As previously mentioned, the recursive estimator process of the SIAD system 40 of FIG. 2 is enhanced by providing it with the most current of available measurements. For example, there are five possible groups of four consecutive data frames in the sets 50 of FIG. 2. If the frame probability Pfrm is less than approximately 22%, and if more than one group of four consecutive data frames is valid, then the most current of these groups should be averaged to form the average data frame 54 of FIG. 2. The corresponding valid flag 56 would be set to its valid state and the corresponding time tag 58 would indicate a time appropriate for the selected group of four consecutive data frames. This example is illustrated in FIG. 5 which shows the most current set 50 of data frames 28 and three of the five possible groups of four consecutive data frames. These three are shown as the most current group 80, a less current group 82 and a least current group 84. If all of these groups are valid, the methods of the invention would select the most current group 80.

The method embodiment just described reduces the processing burden because the frame probability Pfrm can be tracked over time, the calculation of the combination probabilities Pcmb is straightforward and it is simple to determine the largest frame combinations that exceed the selected probability Pslctd. All that remains is to find valid ones of the largest frame combinations and, if there are more than one, select the most current.

Conventional star trackers can track multiple stars by dividing their field-of-view into regions that each correspond to one of the tracked stars. Accordingly, the star tracker signal 44 of FIG. 2 can be considered to comprise virtual star tracker signals Sv1−Svn that each correspond to one of n tracked stars and thus include respective data frames and valid flags of that star. The frame processor 42 is then programmed to process each of the virtual star tracker signals to provide respective processed virtual star tracker signals Spv1−Spvn in accordance with the previously described methods of the invention.

FIG. 7 is a block diagram of an attitude control system 90 for practicing the methods of the invention. It includes a SIAD system 92 that includes the frame processor 42 of FIG. 2, a star catalog 94 and a spacecraft control processor 95 that is responsive to the frame processor 42 and the star catalog 94. The spacecraft control processor provides an attitude estimate X*(tn) to a attitude processor 98 which generates a torque command signal 100 in response to the difference between the attitude estimate and a commanded attitude 101.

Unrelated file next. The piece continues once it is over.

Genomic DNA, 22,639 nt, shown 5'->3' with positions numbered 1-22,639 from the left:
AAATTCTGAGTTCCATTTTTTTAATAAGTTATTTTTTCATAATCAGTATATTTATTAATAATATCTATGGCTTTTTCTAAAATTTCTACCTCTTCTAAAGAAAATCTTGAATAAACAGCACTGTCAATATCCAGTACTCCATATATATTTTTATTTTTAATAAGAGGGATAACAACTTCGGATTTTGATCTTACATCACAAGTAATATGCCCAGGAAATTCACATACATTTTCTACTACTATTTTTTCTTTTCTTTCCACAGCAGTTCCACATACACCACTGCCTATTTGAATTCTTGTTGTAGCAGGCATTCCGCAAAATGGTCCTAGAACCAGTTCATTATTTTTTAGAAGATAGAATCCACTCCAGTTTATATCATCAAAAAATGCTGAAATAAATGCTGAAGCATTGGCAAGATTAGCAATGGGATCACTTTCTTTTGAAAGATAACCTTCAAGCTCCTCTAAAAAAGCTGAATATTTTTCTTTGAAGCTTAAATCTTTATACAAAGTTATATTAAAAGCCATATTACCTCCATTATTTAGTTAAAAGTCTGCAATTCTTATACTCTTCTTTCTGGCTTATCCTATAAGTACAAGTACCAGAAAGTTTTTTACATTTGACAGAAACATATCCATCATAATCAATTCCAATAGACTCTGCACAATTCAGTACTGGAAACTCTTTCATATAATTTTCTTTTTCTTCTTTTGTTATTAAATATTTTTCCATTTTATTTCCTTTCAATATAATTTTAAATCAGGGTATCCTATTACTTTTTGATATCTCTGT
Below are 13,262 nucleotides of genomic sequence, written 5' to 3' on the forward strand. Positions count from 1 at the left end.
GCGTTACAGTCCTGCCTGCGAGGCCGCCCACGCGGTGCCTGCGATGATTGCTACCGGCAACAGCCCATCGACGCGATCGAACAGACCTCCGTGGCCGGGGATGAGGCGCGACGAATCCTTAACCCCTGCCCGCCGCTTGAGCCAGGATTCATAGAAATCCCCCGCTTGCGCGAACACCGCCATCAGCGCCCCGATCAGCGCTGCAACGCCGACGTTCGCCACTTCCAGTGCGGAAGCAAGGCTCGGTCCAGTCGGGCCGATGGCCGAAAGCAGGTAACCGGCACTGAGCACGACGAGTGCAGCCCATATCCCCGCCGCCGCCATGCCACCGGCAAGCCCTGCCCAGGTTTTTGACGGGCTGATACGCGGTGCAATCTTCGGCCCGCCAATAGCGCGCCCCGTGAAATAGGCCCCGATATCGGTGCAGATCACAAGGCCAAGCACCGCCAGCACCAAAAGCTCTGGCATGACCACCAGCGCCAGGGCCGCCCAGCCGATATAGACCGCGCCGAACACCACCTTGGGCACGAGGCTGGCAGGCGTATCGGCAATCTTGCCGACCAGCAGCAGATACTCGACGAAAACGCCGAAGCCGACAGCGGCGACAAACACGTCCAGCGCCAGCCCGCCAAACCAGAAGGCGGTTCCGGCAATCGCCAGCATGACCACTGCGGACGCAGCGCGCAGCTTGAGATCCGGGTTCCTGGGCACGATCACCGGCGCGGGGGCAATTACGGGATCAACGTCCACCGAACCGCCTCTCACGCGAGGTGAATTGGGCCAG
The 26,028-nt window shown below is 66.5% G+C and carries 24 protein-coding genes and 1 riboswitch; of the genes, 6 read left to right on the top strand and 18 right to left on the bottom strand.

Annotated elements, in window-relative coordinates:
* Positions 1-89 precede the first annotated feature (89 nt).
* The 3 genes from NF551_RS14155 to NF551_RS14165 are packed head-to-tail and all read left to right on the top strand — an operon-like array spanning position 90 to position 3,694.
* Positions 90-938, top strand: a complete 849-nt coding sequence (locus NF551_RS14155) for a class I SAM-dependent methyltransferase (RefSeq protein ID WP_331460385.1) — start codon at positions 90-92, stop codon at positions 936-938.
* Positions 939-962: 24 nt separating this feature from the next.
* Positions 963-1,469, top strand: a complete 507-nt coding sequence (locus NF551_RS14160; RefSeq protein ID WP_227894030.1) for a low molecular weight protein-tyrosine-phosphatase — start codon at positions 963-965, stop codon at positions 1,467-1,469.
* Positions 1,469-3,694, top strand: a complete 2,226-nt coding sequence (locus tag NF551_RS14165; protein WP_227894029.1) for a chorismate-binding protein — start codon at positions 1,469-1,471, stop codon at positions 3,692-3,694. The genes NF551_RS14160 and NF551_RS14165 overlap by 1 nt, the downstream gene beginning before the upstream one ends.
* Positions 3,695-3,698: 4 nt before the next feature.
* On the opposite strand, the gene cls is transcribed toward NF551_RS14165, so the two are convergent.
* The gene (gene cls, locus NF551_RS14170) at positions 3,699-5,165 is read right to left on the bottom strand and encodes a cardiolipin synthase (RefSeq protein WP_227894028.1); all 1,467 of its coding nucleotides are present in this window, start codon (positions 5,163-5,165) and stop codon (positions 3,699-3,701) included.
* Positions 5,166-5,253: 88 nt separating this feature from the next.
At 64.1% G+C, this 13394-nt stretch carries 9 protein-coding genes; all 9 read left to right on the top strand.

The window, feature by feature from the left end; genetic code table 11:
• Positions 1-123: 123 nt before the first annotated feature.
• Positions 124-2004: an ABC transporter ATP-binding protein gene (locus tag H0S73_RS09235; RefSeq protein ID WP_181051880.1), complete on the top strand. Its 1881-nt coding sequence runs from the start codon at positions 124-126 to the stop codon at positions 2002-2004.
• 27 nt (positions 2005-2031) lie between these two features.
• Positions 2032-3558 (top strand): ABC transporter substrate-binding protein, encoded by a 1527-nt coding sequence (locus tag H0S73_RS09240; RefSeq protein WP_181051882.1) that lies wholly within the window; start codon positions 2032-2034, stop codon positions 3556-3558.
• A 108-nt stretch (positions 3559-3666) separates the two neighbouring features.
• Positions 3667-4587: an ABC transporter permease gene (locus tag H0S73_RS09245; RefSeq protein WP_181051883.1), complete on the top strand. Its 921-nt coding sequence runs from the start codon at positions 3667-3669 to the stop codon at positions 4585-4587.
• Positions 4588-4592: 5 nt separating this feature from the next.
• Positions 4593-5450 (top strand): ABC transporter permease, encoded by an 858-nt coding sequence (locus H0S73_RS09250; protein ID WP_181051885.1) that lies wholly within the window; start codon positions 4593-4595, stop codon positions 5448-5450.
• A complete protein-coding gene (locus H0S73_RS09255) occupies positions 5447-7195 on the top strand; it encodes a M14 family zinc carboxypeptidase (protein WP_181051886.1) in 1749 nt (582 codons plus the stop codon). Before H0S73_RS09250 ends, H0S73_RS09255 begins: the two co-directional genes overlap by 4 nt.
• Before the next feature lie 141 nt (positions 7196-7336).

The torque command signal 100 is applied to a torque generation system 102 that uses torque generators such as thrusters 103, momentum wheels 104 and magnetic torquers 105 to generate torque inputs U(tn) which alter the state X(tn) of a spacecraft body 108. Star trackers 110 and gyroscopes 112 sense the altered state (indicated by the broken-line arrows 113) and, in response, provide state measurements Y(tn) to the frame processor 93 and the spacecraft control processor 95 respectively. All the other elements of FIG. 7 are typically carried by the spacecraft body 108 and an exemplary attitude and attitude rate measurement system comprises three star trackers and three gyroscopes arranged to sense about three orthogonal axes of the spacecraft body 108.

In operation of the attitude control system 90, the frame processor 42 is programmed to execute the methods of the invention. In particular, the frame processor responds to the star tracker signals from the star trackers 110 and generates the processed star tracker signals 59 that were described above relative to FIG. 2.

The spacecraft control processor 95 uses the star catalog 94 to identify stars in the processed star tracker signals 59. In addition, it is programmed to execute a recursive estimator process (e.g., a Kalman filter process) which responds to the processed star tracker signals 59 and the gyroscopes 112 and provides the attitude estimate X*(tn) to the attitude processor 98. In particular, the recursive estimator process uses the attitude rate estimates of the gyroscopes 112 to extrapolate the attitude estimates to a time that corresponds to that of the processed star tracker signals 59. This correspondence is facilitated by time tags (e.g., the time tags 58 of FIG. 2) that are generated by the methods of the invention. These time tags are preferably adjusted to account for transmission delays through data buses of the SIAD system 90.